It comes as no surprise that John Lee (李家超) is destined to be elected Hong Kong’s new chief executive today.
Proclaiming to safeguard national security and political stability above everything else, Lee is confronted with a world where US-China disputes over Taiwan and COVID-19 loom over Hong Kong’s fragile economy. His new administration would be vulnerable to three structural obstacles that are beyond his capability to resolve.
First is legitimacy, which the incumbent chief executive lacks due to the rapid disappearance of viable systems and norms that hold the postcolonial government accountable.
Pledging allegiance to the Chinese Communist Party is now a precondition for becoming chief executive. The single-candidate chief executive race is more a ritualistic confirmation of the appointment made by the party’s top leadership rather than a transparent competition among pro-Beijing candidates.
Given his extensive background in policing and security, Lee’s rise to power is seen by many critics as an assault on democratic governance. The Hong Kong Police has operated as a semi-militarized force, with a bureaucratic structure, managerial style, internal training and institutional subculture that appears similar to that of a professional army.
Police oppression still lingers in Hong Kongers’ mind. As the territory’s former secretary for security, Lee allegedly played an instrumental role in the mysterious disappearances of protesters in 2019, the wrongful arrests of democracy advocates, the stifling of free speech, and the brutal crackdowns on opposition parties and civic organizations.
Ever since China promulgated the Hong Kong National Security Law on June 30, 2020, the territory’s ruling elites cemented their claim to leadership through dictatorial measures.
What has worked in the past might not work in the future. Faced with the quandary of ruling by coercion or consent, Lee has yet to cultivate an image of executive competence and political tolerance. Unless he rebuilds a functioning system that incorporates the basic principles of justice and fairness, governing by violence and fear would only lead to a dead end.
The second crisis is constitutional. Hong Kongers have yet to come to grips with the end of China’s “one country, two systems” framework.
Michael Davis wrote in his 2020 book Making Hong Kong China: The Rollback of Human Rights and the Rule of Law that “the intrusion of the new National Security Law is not so much a new behavior as it is a progression of a long pattern of intervention and distrust that dates back to before the handover.”
China’s draconian rule has fundamentally changed the territory’s “promised liberal constitution” into a tightly controlled “national security constitution,” Davis wrote.
Gone is former Chinese leader Deng Xiaoping’s (鄧小平) commitment to maintaining a liberal open society according to the Basic Law, Hong Kong’s mini-constitution. Such autocratic maneuverings led to a direct takeover of the territory’s political governance.
Worse still, the arrangement of the “one country, two systems” framework has degenerated into that of “one Hong Kong, two realities.” Police officers and privileged members of the elite become inviolable and immune from any legal processes, whereas ordinary people are subject to much scrutiny.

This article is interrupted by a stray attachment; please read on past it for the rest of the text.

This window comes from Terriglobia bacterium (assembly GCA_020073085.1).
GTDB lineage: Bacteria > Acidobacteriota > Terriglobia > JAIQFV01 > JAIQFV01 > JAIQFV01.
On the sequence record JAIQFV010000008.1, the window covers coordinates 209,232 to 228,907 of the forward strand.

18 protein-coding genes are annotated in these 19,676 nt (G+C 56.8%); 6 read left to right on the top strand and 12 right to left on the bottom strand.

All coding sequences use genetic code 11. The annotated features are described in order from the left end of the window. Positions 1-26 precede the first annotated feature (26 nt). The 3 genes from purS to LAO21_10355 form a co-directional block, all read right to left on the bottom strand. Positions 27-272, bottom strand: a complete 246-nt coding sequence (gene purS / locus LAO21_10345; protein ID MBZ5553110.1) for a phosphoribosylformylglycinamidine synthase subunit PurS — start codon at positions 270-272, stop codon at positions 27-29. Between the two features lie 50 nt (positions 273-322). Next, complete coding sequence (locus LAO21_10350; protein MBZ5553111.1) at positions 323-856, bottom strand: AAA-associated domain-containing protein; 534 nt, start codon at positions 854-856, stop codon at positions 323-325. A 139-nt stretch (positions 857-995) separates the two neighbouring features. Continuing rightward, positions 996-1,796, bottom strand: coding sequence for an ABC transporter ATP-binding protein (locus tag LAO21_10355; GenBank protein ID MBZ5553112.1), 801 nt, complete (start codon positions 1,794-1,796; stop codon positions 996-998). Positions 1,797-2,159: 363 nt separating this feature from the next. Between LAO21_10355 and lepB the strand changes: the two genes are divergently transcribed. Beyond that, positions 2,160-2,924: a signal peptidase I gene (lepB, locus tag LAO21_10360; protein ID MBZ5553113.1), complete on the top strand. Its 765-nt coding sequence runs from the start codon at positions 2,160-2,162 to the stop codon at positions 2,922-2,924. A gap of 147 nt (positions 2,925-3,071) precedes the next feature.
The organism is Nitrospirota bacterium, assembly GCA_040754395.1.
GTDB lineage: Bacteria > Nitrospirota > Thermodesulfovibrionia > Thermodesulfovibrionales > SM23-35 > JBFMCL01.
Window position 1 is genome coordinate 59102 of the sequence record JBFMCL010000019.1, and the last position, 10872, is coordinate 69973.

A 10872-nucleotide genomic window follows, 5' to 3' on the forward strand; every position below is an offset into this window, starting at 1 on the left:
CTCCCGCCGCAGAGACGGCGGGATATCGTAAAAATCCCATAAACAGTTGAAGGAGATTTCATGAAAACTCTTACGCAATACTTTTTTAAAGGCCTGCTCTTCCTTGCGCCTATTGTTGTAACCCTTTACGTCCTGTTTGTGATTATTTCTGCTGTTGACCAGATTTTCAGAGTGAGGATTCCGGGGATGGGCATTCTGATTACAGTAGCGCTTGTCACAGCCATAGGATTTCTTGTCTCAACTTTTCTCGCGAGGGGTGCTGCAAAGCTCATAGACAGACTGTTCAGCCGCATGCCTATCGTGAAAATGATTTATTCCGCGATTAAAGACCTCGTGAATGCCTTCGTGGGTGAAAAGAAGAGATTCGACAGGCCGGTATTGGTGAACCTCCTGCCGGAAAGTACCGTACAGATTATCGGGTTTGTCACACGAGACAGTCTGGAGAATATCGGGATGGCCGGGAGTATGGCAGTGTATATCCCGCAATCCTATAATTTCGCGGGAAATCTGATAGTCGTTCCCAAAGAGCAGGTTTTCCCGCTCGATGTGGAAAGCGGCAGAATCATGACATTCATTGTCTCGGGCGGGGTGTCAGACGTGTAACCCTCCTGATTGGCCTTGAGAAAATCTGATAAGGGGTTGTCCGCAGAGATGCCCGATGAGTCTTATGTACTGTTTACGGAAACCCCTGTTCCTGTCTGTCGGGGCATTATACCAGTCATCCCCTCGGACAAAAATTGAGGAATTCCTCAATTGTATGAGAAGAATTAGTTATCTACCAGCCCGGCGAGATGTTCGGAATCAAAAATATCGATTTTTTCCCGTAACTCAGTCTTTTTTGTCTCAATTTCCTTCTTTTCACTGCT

The erosive effects of nepotism and cronyism add to the list of scandals that have eroded Hong Kongers’ confidence in the integrity of public governance.
As the scope of the security law continues to evolve, Hong Kongers have seen a profound change in daily life. Everything becomes politicized in this new era of securitization.
Civil servants perceive business activities, education and social issues through the lens of regime security, thereby imposing extrajudicial measures against anyone who speaks out and exercises their rights.
Local judges, who are versed in common law traditions, are compelled to defend the national security order at the expense of the principles of fair play and substantial justice.
The third challenge concerns Hong Kong’s diminishing status as a non-sovereign entity. Along with other Chinese national officials who undermine Hong Kong’s autonomy, Lee has been on the US sanctions list for more than a year.
When the US sanctions top leaders of a state, they are no longer seen as legitimate by foreign officials. The sanctions are more than a sideshow; they impose certain costs on Hong Kong’s financial institutions.
Washington has clearly signaled to Beijing that the next Hong Kong leadership would need to make policy changes acceptable to the West before there could be any improvement in bilateral ties.
However, China’s decision to anoint Lee as Hong Kong’s next leader is an obvious statement of national pride and defiance to the West.
Seeing no hope in a futureless society, more Hong Kongers are fleeing their beloved territory. It is no longer possible for the ruling elites to employ the logic of economic transaction to co-opt and control people.
Managing a government perceived as devoid of legitimacy is immensely difficult. Whether Lee is pragmatic enough to understand that Hong Kong’s fortunes rise and fall with global political and economic trends remains to be seen.
Among all the pressing political issues, the most urgent is for the Hong Kong administration to balance the symbiotic relationship between the rule of law and the exercise of power. Otherwise, it would be impossible to restore the territory’s volatile institutions and stop everything from falling apart.
Joseph Tse-hei Lee is a professor of history at Pace University in New York City.
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